“It was a short run for me in FP1, but that’s motorsport and it’s better to have an issue with the car in practice than in qualifying or the race,” Sirotkin said.

“There’s not much I can say about today other than I was happy with the car at the Bahrain test and I was fully prepared to deliver everything required today.

“I’m next out in Spain so that’s where my focus now lies.”

“We got some good mileage on our new aero package today despite a tricky morning for Sergey which saw his session cut short after a hydraulic problem which then damaged the gearbox,” Renault technical chief Nick Chester added.

“It’s disappointing as we know he would have done a good job.”

Besides his Renault duties, Sirotkin has no full race program in 2017, having opted against a third straight year in GP2 (now Formula 2).

Honda in talks with ‘various’ F1 teams over 2018 engine supply

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Honda is in talks with various Formula 1 teams over a possible engine supply for 2018 as it looks to reach beyond its current partnership with McLaren.

Honda returned to F1 as an engine supplier in 2015, striking an exclusive deal with McLaren that saw the famed partnership of the late 1980s and early ’90s be rekindled.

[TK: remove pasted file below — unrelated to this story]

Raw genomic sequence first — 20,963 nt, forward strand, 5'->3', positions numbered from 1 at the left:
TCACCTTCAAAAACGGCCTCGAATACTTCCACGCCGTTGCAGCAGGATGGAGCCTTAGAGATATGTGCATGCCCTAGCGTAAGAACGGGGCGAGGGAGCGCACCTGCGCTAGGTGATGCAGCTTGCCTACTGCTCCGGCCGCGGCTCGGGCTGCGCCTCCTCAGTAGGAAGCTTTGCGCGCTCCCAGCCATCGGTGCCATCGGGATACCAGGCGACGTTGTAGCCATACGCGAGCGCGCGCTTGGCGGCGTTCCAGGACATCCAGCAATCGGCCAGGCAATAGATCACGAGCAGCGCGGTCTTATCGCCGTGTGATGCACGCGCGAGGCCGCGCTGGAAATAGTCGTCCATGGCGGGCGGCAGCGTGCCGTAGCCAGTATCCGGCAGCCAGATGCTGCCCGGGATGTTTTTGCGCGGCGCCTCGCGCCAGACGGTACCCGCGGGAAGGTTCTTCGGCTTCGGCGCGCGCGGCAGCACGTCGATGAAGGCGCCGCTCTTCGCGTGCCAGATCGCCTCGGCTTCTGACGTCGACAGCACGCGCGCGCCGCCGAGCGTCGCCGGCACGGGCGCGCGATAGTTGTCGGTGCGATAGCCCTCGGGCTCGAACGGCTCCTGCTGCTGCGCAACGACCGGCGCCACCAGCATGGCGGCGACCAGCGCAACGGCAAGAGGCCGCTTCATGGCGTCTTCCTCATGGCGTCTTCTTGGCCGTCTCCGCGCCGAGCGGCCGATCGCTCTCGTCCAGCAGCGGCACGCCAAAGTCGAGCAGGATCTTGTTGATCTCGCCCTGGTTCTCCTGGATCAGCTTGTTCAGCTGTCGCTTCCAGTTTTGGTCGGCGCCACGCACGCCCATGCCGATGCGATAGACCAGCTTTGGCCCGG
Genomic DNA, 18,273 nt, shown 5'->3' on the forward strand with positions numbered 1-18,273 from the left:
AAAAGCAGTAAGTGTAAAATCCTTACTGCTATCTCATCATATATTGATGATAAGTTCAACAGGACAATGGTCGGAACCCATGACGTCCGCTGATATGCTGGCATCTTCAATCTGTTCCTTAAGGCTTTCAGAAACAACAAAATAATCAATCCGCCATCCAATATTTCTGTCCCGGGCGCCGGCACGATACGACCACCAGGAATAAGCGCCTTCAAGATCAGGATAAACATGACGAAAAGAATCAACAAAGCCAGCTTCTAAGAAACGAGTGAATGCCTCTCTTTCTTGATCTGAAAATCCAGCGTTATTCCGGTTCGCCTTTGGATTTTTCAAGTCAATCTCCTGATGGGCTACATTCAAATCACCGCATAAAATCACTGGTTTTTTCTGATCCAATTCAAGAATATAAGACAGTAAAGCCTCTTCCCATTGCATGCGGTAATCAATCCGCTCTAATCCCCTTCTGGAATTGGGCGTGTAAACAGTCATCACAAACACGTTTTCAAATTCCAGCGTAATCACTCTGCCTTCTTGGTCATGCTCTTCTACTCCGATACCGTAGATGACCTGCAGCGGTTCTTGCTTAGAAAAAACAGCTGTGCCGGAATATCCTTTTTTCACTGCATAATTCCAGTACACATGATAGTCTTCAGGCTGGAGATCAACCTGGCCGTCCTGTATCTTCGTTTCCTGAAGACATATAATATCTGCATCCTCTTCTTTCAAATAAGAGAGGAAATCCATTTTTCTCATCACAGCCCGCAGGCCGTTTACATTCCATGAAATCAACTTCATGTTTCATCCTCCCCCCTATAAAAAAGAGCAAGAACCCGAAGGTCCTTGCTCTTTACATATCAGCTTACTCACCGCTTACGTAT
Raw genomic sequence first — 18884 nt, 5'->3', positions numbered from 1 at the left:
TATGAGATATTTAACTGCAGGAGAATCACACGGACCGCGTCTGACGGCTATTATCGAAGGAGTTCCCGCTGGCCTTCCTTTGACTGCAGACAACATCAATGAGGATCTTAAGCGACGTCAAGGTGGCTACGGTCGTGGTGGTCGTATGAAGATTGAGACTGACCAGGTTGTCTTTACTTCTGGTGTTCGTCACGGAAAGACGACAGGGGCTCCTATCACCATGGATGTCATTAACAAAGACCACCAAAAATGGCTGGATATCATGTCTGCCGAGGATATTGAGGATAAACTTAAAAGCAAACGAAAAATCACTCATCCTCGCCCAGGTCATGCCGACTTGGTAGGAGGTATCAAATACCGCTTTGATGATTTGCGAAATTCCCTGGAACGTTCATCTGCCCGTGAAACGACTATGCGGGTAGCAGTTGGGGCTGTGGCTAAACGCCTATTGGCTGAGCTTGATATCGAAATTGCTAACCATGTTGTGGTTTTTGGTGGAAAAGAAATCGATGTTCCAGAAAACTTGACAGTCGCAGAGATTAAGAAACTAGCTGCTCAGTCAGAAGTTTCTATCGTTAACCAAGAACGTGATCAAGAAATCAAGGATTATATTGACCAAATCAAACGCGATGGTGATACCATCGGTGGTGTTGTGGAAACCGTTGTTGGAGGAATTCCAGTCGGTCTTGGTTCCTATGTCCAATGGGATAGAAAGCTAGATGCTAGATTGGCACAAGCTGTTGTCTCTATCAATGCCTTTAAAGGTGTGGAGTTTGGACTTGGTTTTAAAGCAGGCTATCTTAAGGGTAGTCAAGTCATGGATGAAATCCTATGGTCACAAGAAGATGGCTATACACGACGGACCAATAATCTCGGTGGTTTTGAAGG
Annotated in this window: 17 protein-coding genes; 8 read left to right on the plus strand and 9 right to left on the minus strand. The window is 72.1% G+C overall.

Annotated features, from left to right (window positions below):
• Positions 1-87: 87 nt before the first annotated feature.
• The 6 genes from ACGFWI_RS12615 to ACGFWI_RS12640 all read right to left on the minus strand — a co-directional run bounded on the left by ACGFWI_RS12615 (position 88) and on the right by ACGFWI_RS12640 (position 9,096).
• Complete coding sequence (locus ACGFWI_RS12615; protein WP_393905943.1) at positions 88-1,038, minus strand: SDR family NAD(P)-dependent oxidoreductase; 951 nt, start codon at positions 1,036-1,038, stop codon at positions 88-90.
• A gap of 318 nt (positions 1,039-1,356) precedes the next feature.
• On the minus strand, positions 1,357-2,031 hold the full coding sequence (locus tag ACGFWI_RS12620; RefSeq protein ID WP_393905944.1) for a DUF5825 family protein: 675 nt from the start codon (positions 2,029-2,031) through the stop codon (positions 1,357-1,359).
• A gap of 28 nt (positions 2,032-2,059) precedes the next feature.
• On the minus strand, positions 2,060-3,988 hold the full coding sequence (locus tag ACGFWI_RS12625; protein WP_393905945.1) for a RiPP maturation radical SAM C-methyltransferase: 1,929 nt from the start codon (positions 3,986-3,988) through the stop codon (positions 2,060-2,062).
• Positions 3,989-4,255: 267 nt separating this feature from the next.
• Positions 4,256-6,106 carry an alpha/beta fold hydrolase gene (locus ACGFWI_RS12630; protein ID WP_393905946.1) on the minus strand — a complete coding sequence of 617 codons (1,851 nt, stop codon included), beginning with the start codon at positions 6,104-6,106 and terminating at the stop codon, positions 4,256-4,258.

The championship-winning form enjoyed back then has been hard to come by, with reliability and performance issues with the Honda power unit leaving McLaren at the back of the field, currently without a single point to its name in 2017.

McLaren previously blocked Honda from working with other teams, but is now receptive to the idea, with the Japanese manufacturer talking to possible customers for 2018.

“From the start of this Formula 1 activity, we committed to support this Formula 1 society, so from that point of view it is duty and we have to support multiples teams,” Honda F1 chief Yusuke Hasegawa said.

“Also we are thinking it will give us some benefit to have multiple teams as we will have more data and more chance to make the car running, so we don’t deny to have a second or third team.

“We are talking to various teams but at this moment, unfortunately, we have nothing to say here.”

Honda has most closely been linked to Sauber for 2018, with the Swiss backmarker outfit currently using year-old Ferrari power units.

Current Formula 1 Power Unit Supplies

Ferrari – Ferrari, Haas, Sauber (2016-spec)
Mercedes – Mercedes, Force India, Williams
Renault – Red Bull, Toro Rosso, Renault
Honda – McLaren